"If you entertain the unworthy suspicion that journalists invent their own stories, you will be pleased to know that this is literally true in the case of the Tour de France." So a Welsh journalist once wrote of the world's premier bike race, which was founded early in this century by French newspaper editors to give them something with which to fill their pages. The winner of the race, alas, defies invention, and thus the 980 members of the press following this year's edition had to content themselves with writing, again and again over three weeks, about Miguel Indurain, the phlegmatic Spaniard who easily won his third straight Tour.
Quiet, prudent and so patient that he spent seven years as a pro before winning a marquee stage race, the 29-year-old Indurain makes for dull copy. By his standards, he endured a cataclysmic off-season: He married his longtime sweetheart, Marisa, and moved out of his parents' farmhouse near Pamplona into a new house with her—a whole mile away. He is polite, very polite. "He doesn't insist on winning every stage," says Andy Hampsten, the American who finished eighth overall. "That has the pack saying to itself, 'If I'm nice to Miguel, maybe he'll let me win a stage,' which is about all most people can ever hope for." Forgive Indurain for his muted panache. Such workaday attributes as blindered concentration and a love of routine make for the best stage racers, and now that the Pamplona Bull has delivered his very own threepeat, he must be considered among the best cyclists ever. (Only France's Jacques Anquetil, who dominated the race from 1961 to '64, and Belgium's Eddy Merckx who won it from 1969 to '72, have won more Tours in a row.) Every time one of the contenders made a move, Indurain turned him away. Consider the frustration of Tony Rominger, the Swiss who finished second. He won both Alpine stages, yet he couldn't point to a single second gained on Indurain, who shadowed him across the line each time. Indurain's closest brush with difficulty came on the way into Montpellier when an unleashed dog nearly upended him.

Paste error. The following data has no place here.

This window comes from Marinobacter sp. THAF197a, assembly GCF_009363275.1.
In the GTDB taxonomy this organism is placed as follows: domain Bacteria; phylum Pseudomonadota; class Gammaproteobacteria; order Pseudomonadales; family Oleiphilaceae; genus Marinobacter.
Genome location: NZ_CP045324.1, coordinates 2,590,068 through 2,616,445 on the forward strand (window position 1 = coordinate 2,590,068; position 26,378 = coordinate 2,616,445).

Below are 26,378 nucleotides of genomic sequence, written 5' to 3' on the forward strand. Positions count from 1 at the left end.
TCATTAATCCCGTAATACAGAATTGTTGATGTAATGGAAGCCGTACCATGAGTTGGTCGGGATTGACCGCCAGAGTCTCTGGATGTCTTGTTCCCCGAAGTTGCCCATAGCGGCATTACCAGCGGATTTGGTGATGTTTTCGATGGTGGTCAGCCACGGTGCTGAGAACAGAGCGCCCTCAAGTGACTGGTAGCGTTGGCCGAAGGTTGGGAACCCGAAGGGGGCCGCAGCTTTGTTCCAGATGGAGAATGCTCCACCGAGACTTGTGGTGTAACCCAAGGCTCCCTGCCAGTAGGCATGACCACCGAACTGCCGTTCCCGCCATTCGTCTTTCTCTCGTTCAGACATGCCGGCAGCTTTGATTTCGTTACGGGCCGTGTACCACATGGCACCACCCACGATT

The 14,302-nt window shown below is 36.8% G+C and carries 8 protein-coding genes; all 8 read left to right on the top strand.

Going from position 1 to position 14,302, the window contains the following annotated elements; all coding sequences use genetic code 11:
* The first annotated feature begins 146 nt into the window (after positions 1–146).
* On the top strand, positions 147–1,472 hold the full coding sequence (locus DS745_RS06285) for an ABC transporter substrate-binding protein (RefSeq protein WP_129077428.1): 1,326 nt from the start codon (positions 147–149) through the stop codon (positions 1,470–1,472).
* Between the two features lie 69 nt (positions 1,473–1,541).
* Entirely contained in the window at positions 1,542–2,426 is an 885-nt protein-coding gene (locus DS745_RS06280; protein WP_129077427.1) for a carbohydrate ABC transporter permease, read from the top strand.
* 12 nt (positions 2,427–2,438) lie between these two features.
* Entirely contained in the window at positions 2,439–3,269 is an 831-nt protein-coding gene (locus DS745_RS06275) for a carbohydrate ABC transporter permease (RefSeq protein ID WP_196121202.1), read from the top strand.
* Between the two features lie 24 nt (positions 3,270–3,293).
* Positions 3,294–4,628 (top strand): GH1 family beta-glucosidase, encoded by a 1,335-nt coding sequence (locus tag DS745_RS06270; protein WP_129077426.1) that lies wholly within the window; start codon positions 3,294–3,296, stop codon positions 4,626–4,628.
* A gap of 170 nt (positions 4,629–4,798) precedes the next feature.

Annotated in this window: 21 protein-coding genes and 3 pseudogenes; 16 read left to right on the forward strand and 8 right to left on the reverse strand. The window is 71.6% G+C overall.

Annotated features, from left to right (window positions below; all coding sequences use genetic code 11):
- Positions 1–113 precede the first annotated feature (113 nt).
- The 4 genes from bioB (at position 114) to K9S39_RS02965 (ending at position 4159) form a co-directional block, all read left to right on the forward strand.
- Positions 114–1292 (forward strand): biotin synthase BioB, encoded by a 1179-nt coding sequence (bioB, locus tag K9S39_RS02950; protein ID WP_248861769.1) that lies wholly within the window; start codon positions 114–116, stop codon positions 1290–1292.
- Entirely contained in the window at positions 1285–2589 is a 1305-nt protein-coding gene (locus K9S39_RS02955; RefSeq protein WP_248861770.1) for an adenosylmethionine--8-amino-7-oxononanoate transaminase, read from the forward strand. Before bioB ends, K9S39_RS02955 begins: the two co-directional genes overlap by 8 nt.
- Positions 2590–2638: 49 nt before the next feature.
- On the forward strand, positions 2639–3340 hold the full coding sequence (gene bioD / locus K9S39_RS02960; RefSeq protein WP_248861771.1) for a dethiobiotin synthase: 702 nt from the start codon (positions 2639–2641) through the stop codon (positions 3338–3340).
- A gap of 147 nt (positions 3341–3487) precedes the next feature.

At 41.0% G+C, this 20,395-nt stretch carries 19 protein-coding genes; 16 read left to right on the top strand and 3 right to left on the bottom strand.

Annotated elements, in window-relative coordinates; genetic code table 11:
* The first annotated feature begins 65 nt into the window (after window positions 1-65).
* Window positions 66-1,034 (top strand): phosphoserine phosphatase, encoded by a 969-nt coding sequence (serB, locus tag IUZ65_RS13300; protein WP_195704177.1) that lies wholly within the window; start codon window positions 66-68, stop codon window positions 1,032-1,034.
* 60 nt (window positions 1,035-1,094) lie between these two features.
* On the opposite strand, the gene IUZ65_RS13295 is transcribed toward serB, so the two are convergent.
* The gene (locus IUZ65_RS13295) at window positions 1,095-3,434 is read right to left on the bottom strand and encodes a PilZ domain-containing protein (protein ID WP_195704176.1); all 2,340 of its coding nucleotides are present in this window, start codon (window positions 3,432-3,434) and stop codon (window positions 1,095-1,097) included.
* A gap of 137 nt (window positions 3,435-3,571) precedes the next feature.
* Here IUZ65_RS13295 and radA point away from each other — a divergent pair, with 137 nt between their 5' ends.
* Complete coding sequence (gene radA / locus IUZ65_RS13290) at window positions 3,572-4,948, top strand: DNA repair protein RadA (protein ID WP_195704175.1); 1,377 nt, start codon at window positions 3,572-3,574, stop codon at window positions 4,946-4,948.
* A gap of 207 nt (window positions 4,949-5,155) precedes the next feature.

For three Tours now Indurain has never turned in a substandard time trial. Nor has he had one of those feckless days in the mountains that most mortal riders endure and the French call un jour sans. "He's a pure product of nature, as much as the rain falls and the sun shines in the sky," his team director, Josè-Miguel Echavarri, told the French magazine Vèlo. So it seems: Your heart (if you're in shape) is likely to beat 65 times a minute at rest; Indurain's ticks 28 times a minute and pumps twice as much blood in that minute as yours does. Couple his powerful heart with his outsized lungs—they're so huge that if you look carefully at his lower back as he pedals a bike, you can make out their gentle heaving—and the result is a motor that's simply bigger than anyone else's.
When word reached the Tour that a pair of British amateurs, Graeme Obree and Chris Boardman, had, within a week of each other, broken and rebroken the world hour record, the press stampeded to Indurain, whose camp had talked for some time about making an assault on the mark. Boardman covered 52.270 kilometers in an hour on a velodrome in Bordeaux last Friday. Indurain is coy about his intentions but suggests that he will go for the hour record sometime next season. "To everything," he says, "there is a season." Since 1991, at the Tour de France, it has been Indurain's turn, turn, turn.